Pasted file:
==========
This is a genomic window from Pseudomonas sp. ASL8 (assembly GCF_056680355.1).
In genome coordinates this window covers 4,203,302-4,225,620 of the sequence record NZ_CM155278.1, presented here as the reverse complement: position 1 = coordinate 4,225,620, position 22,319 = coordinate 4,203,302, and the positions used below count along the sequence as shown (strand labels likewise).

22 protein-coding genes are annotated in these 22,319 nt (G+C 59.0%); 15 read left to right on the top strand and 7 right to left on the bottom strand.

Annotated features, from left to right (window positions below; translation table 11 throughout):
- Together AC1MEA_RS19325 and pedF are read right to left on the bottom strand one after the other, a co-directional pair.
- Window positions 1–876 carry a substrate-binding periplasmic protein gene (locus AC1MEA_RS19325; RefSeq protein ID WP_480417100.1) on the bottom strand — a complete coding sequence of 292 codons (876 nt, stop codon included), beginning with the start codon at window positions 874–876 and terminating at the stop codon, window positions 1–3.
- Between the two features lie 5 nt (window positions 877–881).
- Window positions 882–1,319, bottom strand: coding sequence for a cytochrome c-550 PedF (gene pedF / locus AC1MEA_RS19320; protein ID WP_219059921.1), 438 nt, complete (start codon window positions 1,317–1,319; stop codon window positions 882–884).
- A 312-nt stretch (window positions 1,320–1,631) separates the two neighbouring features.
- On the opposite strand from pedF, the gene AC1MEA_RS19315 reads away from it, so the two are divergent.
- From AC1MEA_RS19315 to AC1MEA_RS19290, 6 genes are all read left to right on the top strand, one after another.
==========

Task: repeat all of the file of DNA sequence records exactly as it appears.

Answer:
This is a genomic window from Pseudomonas sp. ASL8 (assembly GCF_056680355.1).
In genome coordinates this window covers 4,203,302-4,225,620 of the sequence record NZ_CM155278.1, presented here as the reverse complement: position 1 = coordinate 4,225,620, position 22,319 = coordinate 4,203,302, and the positions used below count along the sequence as shown (strand labels likewise).

22 protein-coding genes are annotated in these 22,319 nt (G+C 59.0%); 15 read left to right on the top strand and 7 right to left on the bottom strand.

Annotated features, from left to right (window positions below; translation table 11 throughout):
- Together AC1MEA_RS19325 and pedF are read right to left on the bottom strand one after the other, a co-directional pair.
- Window positions 1–876 carry a substrate-binding periplasmic protein gene (locus AC1MEA_RS19325; RefSeq protein ID WP_480417100.1) on the bottom strand — a complete coding sequence of 292 codons (876 nt, stop codon included), beginning with the start codon at window positions 874–876 and terminating at the stop codon, window positions 1–3.
- Between the two features lie 5 nt (window positions 877–881).
- Window positions 882–1,319, bottom strand: coding sequence for a cytochrome c-550 PedF (gene pedF / locus AC1MEA_RS19320; protein ID WP_219059921.1), 438 nt, complete (start codon window positions 1,317–1,319; stop codon window positions 882–884).
- A 312-nt stretch (window positions 1,320–1,631) separates the two neighbouring features.
- On the opposite strand from pedF, the gene AC1MEA_RS19315 reads away from it, so the two are divergent.
- From AC1MEA_RS19315 to AC1MEA_RS19290, 6 genes are all read left to right on the top strand, one after another.